I also loved this bit:

    They are ignoring the scientific theory and evidence for the “secular utility” of religion, as Émile Durkheim put it, even though they wrap themselves in the mantle of science and rationality. Someone needs to call them out on that, and that person is me.

    Well, aren’t you a special little cub scout! Ignore for the minute the fact that they do, in fact, discuss the real-world (i.e. ‘secular’) benefits of religion and how they’re achievable through actually entirely secular means. You’ve got some nasty windmills to fight!

  • Bob

    Let’s see. Under the scientific theory, a premise must be observable, testable, and independently repeatable.

    Where is this ‘scientific evidence’ of the benefits of religion? It would seem to me that if there exists a non-religious person who exhibits the same ethical and moral capacity as a religious person, then the ‘scientific evidence’ of the ‘utility’ of religion is utter hogwash.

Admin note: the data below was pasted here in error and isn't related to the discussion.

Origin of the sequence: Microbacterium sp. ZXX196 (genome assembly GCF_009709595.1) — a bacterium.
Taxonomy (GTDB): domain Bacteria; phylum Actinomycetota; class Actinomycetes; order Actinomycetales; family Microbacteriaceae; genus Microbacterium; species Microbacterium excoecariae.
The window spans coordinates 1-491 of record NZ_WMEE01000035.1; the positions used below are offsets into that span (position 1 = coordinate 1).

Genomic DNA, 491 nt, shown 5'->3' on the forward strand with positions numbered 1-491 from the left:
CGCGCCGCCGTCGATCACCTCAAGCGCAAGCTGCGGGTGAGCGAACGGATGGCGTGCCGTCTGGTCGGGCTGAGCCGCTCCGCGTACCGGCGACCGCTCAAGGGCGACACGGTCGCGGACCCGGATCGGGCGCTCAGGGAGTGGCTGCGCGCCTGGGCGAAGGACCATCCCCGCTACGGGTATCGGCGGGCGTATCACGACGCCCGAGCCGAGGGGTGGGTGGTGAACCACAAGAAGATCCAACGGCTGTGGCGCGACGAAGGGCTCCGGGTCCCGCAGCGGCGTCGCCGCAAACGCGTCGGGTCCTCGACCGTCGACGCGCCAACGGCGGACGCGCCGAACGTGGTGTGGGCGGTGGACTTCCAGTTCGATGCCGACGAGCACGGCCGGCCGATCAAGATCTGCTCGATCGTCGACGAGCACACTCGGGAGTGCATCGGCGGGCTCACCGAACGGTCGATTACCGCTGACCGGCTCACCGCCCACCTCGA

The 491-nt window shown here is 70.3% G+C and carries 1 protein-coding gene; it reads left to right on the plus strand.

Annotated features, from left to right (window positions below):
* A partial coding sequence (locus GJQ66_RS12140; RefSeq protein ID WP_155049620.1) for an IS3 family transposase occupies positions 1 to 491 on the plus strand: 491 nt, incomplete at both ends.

Religion is, however, quite useful in controlling the uninformed masses.

  • Neo Cortex

    “Name an ethical statement or action, made or performed by a person of faith, that could not have been made or performed by a nonbeliever. I have since asked this question at every stop and haven’t had a reply yet.”

    The Bible doesn’t say that non-believers cannot make ethical statements or perform ethical actions. In fact it assumes the opposite: men and women are made in God’s image and have a sense of morality and conscience. He probably hasn’t had a reply because no-one disagrees with him.

  • Price

    I am tired of trying to be nice to the people. It is I who should always make the compromise. No more. I am a fan of Heavy Metal and last Sunday, Ronnie James Dio passed away. Now, the Westboro Baptist Church plans to protest his memorial on May 30th in Los Angeles. If these zealots are not stopped, by their own kind, I am done. No longer will I hold my tongue or let them have their say. Vitriol will be met with the same. I am also a Patriot Guard rider and I know how awful and inconsiderate protesters are. They don’t care that you are grieving and in pain. They only care about their agenda. That is about as unscrupulous and contentious as one can be. They haven’t see this Atheist angry yet.

  • NewEnglandBob